Migrations: The gruelling journey of the Mayflower

15 July 2022
Group sit at the back of a stage, with a sail falling from the ceiling towards them

Did you know that more than 30 million people can trace their ancestry to the 102 passengers and approximately 30 crew aboard the Mayflower that sailed to America in 1620? Welsh National Opera’s epic new opera, Migrations delves into the story of the Mayflower and the gruelling journey its passengers took in search for freedom from religious persecution. Let’s take a deeper look at the story of the Mayflower and its portrayal in Migrations.

Setting sail from one of our touring cities, Plymouth, on 16 September 1620, the Mayflower and its passengers began their journey to America. The first performance of Migrations was originally set to mark 400 years since this date, and it is this striking scene, depicting the hope of new beginnings, that opens the opera. The curtain rises on a cast of over 100 incredible performers, cast in blue-toned lights, as they sing in unison, declaring their pursuit of freedom. 

‘Freedom to pray, freedom to think, to go, to stay. Free to believe...’

The Mayflower took 66 long days to cross the Atlantic. The difficult journey was afflicted by large storms, seasickness and even childbirth - all occurring within the cramped space below deck. As white lights flash across the stage, the cast violently rock back and forth, crashing together and falling apart, some praying for relief, some throwing their hands up to God. It is an intense and dramatic scene that instantly captivates the audience.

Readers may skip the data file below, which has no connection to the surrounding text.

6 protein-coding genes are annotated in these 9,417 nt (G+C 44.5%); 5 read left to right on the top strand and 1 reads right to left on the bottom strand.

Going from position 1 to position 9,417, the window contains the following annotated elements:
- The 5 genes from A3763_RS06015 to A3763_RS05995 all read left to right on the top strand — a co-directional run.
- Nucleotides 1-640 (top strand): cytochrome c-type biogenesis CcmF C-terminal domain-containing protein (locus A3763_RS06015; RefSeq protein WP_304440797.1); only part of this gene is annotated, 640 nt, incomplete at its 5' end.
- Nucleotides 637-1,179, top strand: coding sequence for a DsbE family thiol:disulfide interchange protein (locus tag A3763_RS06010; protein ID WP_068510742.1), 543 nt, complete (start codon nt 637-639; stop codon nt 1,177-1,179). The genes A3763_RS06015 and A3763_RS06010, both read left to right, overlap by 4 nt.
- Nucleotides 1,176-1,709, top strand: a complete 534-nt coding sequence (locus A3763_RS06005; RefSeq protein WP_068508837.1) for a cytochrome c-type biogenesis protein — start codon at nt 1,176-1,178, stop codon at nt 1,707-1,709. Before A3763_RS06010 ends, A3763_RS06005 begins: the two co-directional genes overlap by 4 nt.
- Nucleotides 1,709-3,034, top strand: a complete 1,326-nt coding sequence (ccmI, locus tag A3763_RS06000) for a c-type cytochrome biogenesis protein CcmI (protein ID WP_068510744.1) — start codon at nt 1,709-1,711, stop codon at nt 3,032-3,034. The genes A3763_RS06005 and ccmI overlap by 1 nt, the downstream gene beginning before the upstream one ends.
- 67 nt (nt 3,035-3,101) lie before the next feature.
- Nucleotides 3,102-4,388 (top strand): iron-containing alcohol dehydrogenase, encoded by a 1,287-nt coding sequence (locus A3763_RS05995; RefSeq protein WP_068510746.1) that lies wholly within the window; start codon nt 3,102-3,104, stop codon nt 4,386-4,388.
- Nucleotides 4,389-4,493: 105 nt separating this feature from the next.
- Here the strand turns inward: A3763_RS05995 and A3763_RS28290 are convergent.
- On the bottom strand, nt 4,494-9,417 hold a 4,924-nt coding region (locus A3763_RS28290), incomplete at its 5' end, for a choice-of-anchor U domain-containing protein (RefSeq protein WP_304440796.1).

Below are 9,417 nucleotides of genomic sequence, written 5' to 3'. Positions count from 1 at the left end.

‘Tossing and turning in a space twenty-seven feet long by twenty-five feet wide’

Sat on the benches, large group of people are thrown around, leaning left and right

Disease was rife, nutrition was lacking, and living conditions were harsh. A child, aptly named Oceanus, was born aboard the ship, but unfortunately, over half the other passengers and crew did not survive the voyage. The names of those who lost their lives are read out on stage as their bodies crumple to the floor in a staggering visual representation of how many people died.

‘God, God, God, tossed, cramped, pent up, walled in by wood and water’

Eventually, dry land became visible from the Mayflower and the ship anchored just north of Cape Cod on the 11 November 1620. The surviving settlers began building their new lives and were taught how to hunt and grow crops by the native people who already lived there. A couple of months later, the Plymouth settlers celebrated the first harvest in a festival of thanksgiving; a tradition that still exists to this day.

‘Landfall! Landfall...New Plymouth we shall name it if we survive.’

Group of people, kneeling before a bench, praying in 17th century clothes

Migrations interweaves the story of the Mayflower with five other stories of migration, blending the real-life stories of various individuals into one epic tale. Enjoy a performance this Autumn as we take this critically acclaimed new opera on tour to Cardiff, Bristol, Llandudno, Birmingham, Southampton and, of course, the home of the Mayflower, Plymouth between 2 October and 26 November.